The accelerometer mounting device of the present invention may be used with any suitable accelerometer known in the art for measuring accelerations or vibrations caused by a fluid such as steam flowing through a very high temperature pipe. The device of the present invention allows the accelerometers 28 attached to the device to survive in situations where they would not survive if fastened directly to the pipe 13. The device of the present invention is easy to install and remove. It can be used anywhere there is a free section of pipe to which it can be attached.
While the present invention has been described in the context of mounting accelerometers to a pipe, it should be recognized that the device may be used to mount other types of sensors to a pipe.
It is apparent that there has been provided in accordance with the present invention a cooled fixture for high temperature accelerometer measurements which fully satisfies the means, objects and advantages set forth hereinbefore. While the invention has been described in combination with specific embodiments thereof, it is evident that many alternatives, modifications and variations will be apparent to those skilled in the art in light of the foregoing description. Accordingly, it is intended to embrace all such alternatives, modifications, and variations as fall within the spirit and broad scope of the appended claims.
|Cited Patent||Filing date||Publication date||Applicant||Title|
|US3614487 *||Oct 4, 1968||Oct 19, 1971||Vibro Meter Ag||Piezoelectric accelerometer with baseplate cooling|
|US3742347 *||Aug 25, 1971||Jun 26, 1973||Atomic Energy Authority Uk||Shaft movement differential pressure measuring apparatus embodying capacitive transducers|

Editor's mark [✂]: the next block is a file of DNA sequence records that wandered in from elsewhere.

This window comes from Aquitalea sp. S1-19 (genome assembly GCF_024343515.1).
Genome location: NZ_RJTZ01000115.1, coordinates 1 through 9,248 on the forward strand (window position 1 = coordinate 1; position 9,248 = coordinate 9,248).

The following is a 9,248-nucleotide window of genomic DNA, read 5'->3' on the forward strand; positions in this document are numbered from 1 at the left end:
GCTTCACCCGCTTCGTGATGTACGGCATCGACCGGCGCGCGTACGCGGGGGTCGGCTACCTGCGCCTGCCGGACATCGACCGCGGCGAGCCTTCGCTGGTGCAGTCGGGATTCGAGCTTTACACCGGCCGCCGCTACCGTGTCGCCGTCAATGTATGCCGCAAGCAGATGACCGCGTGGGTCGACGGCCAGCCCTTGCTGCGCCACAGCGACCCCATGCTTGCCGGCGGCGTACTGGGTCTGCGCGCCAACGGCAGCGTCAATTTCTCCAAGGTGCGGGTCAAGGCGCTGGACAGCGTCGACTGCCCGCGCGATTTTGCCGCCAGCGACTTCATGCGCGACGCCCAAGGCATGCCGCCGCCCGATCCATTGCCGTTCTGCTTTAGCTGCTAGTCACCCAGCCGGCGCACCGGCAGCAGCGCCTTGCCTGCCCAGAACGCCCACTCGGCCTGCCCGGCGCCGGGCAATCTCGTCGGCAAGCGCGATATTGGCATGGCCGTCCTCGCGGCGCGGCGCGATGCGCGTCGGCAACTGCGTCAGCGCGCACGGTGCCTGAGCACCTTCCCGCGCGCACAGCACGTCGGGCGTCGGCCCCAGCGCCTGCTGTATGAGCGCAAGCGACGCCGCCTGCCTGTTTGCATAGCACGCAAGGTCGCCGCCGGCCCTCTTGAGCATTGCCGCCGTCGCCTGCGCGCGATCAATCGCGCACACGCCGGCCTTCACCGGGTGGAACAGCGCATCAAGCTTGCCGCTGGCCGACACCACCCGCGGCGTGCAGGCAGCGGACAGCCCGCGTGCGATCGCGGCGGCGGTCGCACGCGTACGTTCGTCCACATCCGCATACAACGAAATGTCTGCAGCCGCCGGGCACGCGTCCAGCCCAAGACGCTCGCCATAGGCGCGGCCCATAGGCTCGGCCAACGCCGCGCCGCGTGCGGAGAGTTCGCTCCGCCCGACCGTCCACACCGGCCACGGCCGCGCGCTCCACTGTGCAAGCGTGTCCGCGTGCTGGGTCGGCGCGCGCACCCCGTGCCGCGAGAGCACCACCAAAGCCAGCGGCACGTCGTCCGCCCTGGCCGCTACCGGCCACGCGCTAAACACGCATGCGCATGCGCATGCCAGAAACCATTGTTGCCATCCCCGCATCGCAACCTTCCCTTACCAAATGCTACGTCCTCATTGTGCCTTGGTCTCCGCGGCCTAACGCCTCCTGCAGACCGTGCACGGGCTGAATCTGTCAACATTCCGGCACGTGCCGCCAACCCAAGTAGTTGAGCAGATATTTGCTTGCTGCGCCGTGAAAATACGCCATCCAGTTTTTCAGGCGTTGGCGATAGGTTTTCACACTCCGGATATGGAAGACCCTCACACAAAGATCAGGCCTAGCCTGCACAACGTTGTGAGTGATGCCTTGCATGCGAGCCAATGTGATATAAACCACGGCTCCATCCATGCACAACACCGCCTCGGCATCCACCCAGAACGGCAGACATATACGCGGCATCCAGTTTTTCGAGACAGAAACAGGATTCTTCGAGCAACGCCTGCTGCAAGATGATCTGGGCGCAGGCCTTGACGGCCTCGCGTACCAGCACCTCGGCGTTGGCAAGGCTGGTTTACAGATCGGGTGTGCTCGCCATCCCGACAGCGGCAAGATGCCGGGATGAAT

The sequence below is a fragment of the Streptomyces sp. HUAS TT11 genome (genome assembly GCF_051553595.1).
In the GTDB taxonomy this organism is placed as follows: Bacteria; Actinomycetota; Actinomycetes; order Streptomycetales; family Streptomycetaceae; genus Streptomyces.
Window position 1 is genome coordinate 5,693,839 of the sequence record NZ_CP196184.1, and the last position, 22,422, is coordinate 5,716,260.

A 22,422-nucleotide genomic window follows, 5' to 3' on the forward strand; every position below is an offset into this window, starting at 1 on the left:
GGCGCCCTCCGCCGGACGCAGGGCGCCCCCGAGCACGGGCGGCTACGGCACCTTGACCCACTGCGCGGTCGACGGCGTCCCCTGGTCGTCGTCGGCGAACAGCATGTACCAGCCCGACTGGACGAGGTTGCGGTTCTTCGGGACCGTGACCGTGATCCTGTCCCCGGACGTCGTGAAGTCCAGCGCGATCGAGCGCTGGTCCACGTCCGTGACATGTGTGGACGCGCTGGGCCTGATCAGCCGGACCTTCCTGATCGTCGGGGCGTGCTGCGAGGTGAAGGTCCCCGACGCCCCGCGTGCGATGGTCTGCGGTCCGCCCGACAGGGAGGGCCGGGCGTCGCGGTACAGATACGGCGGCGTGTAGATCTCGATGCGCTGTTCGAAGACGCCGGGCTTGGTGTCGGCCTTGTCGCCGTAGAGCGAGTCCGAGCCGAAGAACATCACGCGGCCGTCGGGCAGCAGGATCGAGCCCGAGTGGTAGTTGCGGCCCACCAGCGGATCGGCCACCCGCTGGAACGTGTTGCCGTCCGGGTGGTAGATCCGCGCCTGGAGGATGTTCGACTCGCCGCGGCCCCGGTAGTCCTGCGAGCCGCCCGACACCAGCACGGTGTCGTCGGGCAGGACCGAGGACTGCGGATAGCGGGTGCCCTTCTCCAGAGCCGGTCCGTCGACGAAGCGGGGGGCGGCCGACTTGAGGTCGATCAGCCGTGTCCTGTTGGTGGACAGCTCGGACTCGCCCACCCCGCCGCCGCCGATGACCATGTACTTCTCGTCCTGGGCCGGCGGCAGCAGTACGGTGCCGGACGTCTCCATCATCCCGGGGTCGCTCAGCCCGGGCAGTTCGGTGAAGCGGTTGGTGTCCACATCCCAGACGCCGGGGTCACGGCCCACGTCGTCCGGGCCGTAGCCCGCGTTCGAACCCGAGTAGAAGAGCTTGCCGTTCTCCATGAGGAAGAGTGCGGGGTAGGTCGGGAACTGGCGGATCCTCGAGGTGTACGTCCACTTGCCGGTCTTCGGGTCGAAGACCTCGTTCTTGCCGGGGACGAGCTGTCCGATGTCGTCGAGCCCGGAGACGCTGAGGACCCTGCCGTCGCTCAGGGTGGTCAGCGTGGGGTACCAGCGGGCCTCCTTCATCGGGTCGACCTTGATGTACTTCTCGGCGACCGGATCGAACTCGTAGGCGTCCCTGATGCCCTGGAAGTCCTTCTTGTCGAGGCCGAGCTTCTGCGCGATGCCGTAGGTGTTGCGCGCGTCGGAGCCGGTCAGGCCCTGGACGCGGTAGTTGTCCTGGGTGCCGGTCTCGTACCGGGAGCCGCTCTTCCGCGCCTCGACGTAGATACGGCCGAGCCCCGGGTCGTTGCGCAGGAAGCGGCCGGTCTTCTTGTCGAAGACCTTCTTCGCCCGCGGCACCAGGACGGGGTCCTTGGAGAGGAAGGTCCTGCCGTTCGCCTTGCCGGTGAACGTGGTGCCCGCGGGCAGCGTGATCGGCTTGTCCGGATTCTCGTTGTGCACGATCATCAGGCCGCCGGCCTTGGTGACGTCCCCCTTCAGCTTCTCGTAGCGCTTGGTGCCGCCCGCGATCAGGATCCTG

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|US3863508 *||Jan 2, 1959||Feb 4, 1975||Rockwell International Corp||Accelerometer|
|US4175442 *||Jan 5, 1978||Nov 27, 1979||United States Steel Corporation||Method and apparatus for the ultrasonic detection of flaws in hot metallic objects|
|US4187720 *||Nov 6, 1978||Feb 12, 1980||Deere & Company||Fuel line injection sensor|
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|US4935883 *||May 17, 1988||Jun 19, 1990||Sundstrand Data Control, Inc.||Apparatus and method for leveling a gravity measurement device|
|US5241262 *||Apr 27, 1990||Aug 31, 1993||R. Guthrie Research Associates Inc.||Continuous-use molten metal inclusion sensor|
|US5353627 *||Aug 19, 1993||Oct 11, 1994||Texaco Inc.||Passive acoustic detection of flow regime in a multi-phase fluid flow|
|US5361636 *||Sep 23, 1992||Nov 8, 1994||Columbia Gas Of Ohio, Inc.||Apparatus and process for measuring the magnitude of leaks|
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|Citing Patent||Filing date||Publication date||Applicant||Title|
|US5936163 *||May 13, 1998||Aug 10, 1999||Greathouse; John D.||Portable high temperature ultrasonic testing (UT) piezo probe with cooling apparatus|
|CN102169125A *||Dec 30, 2010||Aug 31, 2011||中国海洋石油总公司||Device for acquiring acceleration monitoring signal of marine riser|
|CN102169125B||Dec 30, 2010||May 29, 2013||中国海洋石油总公司||Device for acquiring acceleration monitoring signal of marine riser|
|U.S. Classification||73/493, 73/644|
|International Classification||G01P1/00, F16L55/103|
|Cooperative Classification||G01P1/006, F16L55/103|
|European Classification||G01P1/00C, F16L55/103|
|Jul 5, 1996||AS||Assignment|
Owner name: NAVY, UNITED STATES OF AMERICA, THE, AS REPRESENTE
Free format text: ASSIGNMENT OF ASSIGNORS INTEREST;ASSIGNOR:DUBOIS, NEIL J.;REEL/FRAME:008024/0031
Effective date: 19960318
|Apr 30, 2002||REMI||Maintenance fee reminder mailed|
|Oct 15, 2002||LAPS||Lapse for failure to pay maintenance fees|
|Dec 10, 2002||FP||Expired due to failure to pay maintenance fee|
Effective date: 20021013